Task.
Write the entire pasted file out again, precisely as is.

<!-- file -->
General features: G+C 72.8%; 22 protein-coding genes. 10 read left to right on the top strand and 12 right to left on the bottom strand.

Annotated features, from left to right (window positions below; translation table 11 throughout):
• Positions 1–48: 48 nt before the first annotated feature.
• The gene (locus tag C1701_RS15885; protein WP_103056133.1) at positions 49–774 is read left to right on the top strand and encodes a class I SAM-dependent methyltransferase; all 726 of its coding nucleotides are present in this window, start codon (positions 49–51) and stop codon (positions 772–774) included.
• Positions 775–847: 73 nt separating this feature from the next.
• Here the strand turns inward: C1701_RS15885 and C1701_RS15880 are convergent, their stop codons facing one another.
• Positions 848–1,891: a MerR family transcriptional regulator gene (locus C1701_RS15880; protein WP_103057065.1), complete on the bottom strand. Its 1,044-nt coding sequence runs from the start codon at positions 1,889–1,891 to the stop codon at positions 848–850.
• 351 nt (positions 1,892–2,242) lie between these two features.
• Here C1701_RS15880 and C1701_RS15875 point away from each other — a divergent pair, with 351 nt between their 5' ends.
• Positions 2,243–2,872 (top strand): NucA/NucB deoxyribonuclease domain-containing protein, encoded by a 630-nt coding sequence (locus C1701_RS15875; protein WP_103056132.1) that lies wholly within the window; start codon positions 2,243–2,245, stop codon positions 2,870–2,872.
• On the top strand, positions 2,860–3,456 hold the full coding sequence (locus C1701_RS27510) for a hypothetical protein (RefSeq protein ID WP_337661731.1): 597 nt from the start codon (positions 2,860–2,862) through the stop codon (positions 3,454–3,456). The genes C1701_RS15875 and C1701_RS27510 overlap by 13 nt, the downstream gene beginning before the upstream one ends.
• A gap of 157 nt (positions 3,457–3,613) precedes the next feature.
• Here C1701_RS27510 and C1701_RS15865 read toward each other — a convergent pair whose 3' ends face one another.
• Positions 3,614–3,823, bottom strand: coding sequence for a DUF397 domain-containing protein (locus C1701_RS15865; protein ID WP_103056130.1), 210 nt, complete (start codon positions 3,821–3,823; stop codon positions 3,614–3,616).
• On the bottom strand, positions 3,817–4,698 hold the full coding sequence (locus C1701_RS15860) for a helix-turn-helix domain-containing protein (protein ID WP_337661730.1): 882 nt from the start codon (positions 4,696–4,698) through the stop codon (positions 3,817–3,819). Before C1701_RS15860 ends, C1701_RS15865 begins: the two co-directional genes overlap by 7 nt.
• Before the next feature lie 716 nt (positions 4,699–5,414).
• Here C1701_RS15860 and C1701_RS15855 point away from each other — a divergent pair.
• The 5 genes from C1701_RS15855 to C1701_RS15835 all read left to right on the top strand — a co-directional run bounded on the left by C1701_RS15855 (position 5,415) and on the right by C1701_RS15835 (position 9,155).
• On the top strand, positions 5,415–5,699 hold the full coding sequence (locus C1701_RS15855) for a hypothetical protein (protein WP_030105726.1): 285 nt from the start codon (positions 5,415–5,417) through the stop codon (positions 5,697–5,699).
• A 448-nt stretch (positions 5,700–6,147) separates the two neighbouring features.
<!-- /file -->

General features: G+C 72.8%; 22 protein-coding genes. 10 read left to right on the top strand and 12 right to left on the bottom strand.

Annotated features, from left to right (window positions below; translation table 11 throughout):
• Positions 1–48: 48 nt before the first annotated feature.
• The gene (locus tag C1701_RS15885; protein WP_103056133.1) at positions 49–774 is read left to right on the top strand and encodes a class I SAM-dependent methyltransferase; all 726 of its coding nucleotides are present in this window, start codon (positions 49–51) and stop codon (positions 772–774) included.
• Positions 775–847: 73 nt separating this feature from the next.
• Here the strand turns inward: C1701_RS15885 and C1701_RS15880 are convergent, their stop codons facing one another.
• Positions 848–1,891: a MerR family transcriptional regulator gene (locus C1701_RS15880; protein WP_103057065.1), complete on the bottom strand. Its 1,044-nt coding sequence runs from the start codon at positions 1,889–1,891 to the stop codon at positions 848–850.
• 351 nt (positions 1,892–2,242) lie between these two features.
• Here C1701_RS15880 and C1701_RS15875 point away from each other — a divergent pair, with 351 nt between their 5' ends.
• Positions 2,243–2,872 (top strand): NucA/NucB deoxyribonuclease domain-containing protein, encoded by a 630-nt coding sequence (locus C1701_RS15875; protein WP_103056132.1) that lies wholly within the window; start codon positions 2,243–2,245, stop codon positions 2,870–2,872.
• On the top strand, positions 2,860–3,456 hold the full coding sequence (locus C1701_RS27510) for a hypothetical protein (RefSeq protein ID WP_337661731.1): 597 nt from the start codon (positions 2,860–2,862) through the stop codon (positions 3,454–3,456). The genes C1701_RS15875 and C1701_RS27510 overlap by 13 nt, the downstream gene beginning before the upstream one ends.
• A gap of 157 nt (positions 3,457–3,613) precedes the next feature.
• Here C1701_RS27510 and C1701_RS15865 read toward each other — a convergent pair whose 3' ends face one another.
• Positions 3,614–3,823, bottom strand: coding sequence for a DUF397 domain-containing protein (locus C1701_RS15865; protein ID WP_103056130.1), 210 nt, complete (start codon positions 3,821–3,823; stop codon positions 3,614–3,616).
• On the bottom strand, positions 3,817–4,698 hold the full coding sequence (locus C1701_RS15860) for a helix-turn-helix domain-containing protein (protein ID WP_337661730.1): 882 nt from the start codon (positions 4,696–4,698) through the stop codon (positions 3,817–3,819). Before C1701_RS15860 ends, C1701_RS15865 begins: the two co-directional genes overlap by 7 nt.
• Before the next feature lie 716 nt (positions 4,699–5,414).
• Here C1701_RS15860 and C1701_RS15855 point away from each other — a divergent pair.
• The 5 genes from C1701_RS15855 to C1701_RS15835 all read left to right on the top strand — a co-directional run bounded on the left by C1701_RS15855 (position 5,415) and on the right by C1701_RS15835 (position 9,155).
• On the top strand, positions 5,415–5,699 hold the full coding sequence (locus C1701_RS15855) for a hypothetical protein (protein WP_030105726.1): 285 nt from the start codon (positions 5,415–5,417) through the stop codon (positions 5,697–5,699).
• A 448-nt stretch (positions 5,700–6,147) separates the two neighbouring features.